Witch hazel is one of my favourite shrubs and I am hoping to introduce it to my pavement garden this winter. When unrestricted its crooked, apple tree-like branches grow to 4 – 6 inches in diameter and the whole shrub can reach around 12 feet in height. However it can also do well in small spaces, such as large pots or pavement gardens (geveltuinen). It grows best in moisture retentive, acid to neutral soil and is adapted to living in light shade. Witch hazel is also tolerant of polluted city air and its unusual yellow October flowers make it a good option for the urban herbologist.
The leaves and bark of Witch hazel are very useful. They taste bitter, containing tannic and gallic acids as well as a volatile oil. Its effects are astringent, tonic and sedative so preparations of Hamamelis virginiana are often used to treat internal and external bleeding. The most well known uses of this herb are for treating piles, bruises and inflammatory swellings but it is sometimes used for diarrhoea, dysentery and mucous discharges. Please be aware that using Witch hazel internally should only be done under expert guidance. Due to its astringent effect, Witch hazel distilled extract (available cheaply from many chemists) makes a great skin toner. I used it as a teenager, it works well and I think it smells great. These days I use it mostly for treating bruises.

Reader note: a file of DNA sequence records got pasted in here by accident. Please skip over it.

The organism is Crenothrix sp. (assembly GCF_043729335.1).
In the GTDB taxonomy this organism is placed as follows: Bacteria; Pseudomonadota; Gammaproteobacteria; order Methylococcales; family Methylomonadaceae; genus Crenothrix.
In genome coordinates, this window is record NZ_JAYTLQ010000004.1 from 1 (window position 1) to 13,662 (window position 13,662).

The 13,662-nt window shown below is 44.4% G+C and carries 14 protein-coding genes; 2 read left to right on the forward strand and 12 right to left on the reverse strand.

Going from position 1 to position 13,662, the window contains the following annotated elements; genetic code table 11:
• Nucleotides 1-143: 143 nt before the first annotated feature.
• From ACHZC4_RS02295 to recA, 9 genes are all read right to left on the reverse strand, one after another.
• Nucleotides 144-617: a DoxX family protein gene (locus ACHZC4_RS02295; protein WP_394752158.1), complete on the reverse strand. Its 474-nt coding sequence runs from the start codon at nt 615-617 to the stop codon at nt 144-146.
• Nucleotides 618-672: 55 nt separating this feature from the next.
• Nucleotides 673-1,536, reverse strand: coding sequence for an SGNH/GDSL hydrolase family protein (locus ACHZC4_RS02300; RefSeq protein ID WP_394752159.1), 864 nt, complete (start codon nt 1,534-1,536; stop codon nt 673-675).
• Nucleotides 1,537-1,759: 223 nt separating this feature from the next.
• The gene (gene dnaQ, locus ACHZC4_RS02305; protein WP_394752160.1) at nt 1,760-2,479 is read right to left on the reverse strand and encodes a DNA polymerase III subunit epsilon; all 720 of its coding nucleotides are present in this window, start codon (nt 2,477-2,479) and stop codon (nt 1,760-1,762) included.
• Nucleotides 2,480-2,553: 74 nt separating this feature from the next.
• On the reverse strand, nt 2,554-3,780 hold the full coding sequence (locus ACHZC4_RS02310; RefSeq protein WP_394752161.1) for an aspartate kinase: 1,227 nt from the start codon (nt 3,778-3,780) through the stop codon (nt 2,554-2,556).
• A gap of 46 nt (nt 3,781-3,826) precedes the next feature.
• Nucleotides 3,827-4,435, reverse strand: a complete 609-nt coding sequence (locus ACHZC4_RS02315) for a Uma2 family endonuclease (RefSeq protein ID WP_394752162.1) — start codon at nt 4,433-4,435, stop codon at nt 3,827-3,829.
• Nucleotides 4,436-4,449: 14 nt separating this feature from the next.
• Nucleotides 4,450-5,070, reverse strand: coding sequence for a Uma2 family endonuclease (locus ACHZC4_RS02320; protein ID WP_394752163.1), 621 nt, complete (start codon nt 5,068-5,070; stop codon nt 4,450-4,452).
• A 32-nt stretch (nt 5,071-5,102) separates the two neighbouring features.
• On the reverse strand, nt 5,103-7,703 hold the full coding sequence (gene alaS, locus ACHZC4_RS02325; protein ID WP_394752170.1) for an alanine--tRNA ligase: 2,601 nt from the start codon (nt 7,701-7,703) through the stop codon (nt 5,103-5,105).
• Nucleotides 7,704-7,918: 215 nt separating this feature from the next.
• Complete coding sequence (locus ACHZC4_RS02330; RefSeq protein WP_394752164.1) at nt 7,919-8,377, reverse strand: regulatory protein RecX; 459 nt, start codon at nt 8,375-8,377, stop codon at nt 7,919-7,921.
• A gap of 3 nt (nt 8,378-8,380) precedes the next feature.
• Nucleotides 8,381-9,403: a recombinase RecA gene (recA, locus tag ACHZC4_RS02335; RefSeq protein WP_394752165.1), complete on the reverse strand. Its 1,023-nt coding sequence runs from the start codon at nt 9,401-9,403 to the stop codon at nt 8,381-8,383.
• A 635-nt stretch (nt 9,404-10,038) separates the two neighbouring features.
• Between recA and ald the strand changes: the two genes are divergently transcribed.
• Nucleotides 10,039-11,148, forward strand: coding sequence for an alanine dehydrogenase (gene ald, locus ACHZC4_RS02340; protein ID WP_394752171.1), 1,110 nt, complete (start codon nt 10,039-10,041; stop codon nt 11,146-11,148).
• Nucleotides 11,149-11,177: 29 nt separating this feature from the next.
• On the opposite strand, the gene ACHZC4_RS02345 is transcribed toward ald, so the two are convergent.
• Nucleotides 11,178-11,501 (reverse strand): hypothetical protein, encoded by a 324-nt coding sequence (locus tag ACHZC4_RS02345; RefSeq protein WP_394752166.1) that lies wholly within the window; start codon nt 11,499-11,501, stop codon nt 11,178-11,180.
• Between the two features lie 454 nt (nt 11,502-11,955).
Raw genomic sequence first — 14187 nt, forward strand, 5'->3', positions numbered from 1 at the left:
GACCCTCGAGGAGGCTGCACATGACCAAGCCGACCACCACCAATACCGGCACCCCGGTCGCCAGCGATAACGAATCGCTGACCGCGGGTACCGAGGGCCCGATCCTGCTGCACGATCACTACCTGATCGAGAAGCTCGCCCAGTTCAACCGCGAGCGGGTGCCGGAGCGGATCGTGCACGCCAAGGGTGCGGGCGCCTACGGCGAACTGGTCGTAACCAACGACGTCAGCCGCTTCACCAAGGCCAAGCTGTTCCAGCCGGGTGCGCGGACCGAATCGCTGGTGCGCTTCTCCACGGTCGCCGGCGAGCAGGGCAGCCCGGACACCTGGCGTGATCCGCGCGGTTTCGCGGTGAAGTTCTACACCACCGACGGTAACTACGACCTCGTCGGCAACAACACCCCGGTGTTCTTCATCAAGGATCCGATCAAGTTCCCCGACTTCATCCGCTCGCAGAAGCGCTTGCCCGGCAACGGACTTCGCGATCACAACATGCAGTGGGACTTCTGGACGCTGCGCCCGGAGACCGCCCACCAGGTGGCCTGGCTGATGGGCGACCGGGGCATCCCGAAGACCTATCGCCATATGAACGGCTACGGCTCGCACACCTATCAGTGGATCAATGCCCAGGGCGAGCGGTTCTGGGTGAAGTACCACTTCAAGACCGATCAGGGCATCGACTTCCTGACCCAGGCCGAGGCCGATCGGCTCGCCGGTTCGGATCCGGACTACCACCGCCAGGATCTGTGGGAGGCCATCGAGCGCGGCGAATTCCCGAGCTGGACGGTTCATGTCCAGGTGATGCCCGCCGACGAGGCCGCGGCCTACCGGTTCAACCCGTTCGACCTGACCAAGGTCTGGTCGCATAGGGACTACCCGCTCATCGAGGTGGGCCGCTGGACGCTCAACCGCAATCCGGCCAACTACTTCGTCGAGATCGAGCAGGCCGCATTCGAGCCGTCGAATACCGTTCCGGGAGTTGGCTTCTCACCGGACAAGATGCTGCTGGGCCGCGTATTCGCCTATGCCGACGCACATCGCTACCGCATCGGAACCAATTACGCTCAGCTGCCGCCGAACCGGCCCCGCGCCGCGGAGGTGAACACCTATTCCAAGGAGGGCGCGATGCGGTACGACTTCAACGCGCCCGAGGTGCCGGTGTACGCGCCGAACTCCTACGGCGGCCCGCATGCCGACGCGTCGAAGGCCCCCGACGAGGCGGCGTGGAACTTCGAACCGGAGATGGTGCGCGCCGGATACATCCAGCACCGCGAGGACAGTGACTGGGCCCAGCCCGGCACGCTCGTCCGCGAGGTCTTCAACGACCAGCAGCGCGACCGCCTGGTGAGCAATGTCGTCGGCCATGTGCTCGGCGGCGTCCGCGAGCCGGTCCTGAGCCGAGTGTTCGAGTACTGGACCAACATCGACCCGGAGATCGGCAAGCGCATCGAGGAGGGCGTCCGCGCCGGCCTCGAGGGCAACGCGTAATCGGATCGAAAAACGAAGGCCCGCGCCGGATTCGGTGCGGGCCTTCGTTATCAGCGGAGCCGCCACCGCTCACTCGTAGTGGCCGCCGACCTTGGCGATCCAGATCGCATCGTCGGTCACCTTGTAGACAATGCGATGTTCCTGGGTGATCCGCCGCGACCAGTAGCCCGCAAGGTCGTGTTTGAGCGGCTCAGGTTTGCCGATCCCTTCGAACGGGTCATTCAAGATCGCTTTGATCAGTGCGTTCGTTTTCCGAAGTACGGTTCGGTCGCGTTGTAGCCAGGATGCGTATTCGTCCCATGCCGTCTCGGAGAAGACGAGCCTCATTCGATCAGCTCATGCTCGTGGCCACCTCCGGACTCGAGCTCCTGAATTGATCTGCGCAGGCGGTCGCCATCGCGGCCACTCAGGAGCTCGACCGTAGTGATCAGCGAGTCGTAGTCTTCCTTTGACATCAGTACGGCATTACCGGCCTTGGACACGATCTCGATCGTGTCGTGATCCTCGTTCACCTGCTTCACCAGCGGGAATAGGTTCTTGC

Chips of dried Hamamelis virginiana bark can be obtained from herbal suppliers. You may find this beautiful shrub in local parks, hedgerows and areas of woodland. It is also a fairly popular garden shrub due to the unusual winter flowers. Apparently it is very difficult to propagate Witch hazel by cuttings and the edible seeds (if you can find them as they are dispersed far and wide by explosion) can take over a year to germinate. I am hoping to take a winter cutting from a friend’s plant very soon. I’d be very interested to hear from anyone who has been successful in this.
Witch hazel can be used in many ways;
- Tea (made from the leaves and young twigs or bark, fresh or dried) can be applied directly to piles or dabbed onto bruised or inflamed areas of skin. This also makes a milder skin toner than the distilled extract, often good for acne, oily skin and shrinking bags under the eyes.
- Tincture, best made from the bark.
- Fluid extract, if you can squeeze the juice out, can be included in ointments to calm varicose veins.
- Distilled extract, easily obtained from chemists, great for dabbing onto bruises, insect stings and bites, applied very quickly as a compress for burst varicose veins – which are life threatening and need immediate medical attention. Can be applied to intact varicose veins as a soaked lint bandage, wrapped gently around the area loose enough to allow the blood to flow unrestricted.
- Powdered bark, if you can make it then this can be applied to piles when combined in a cream or paste.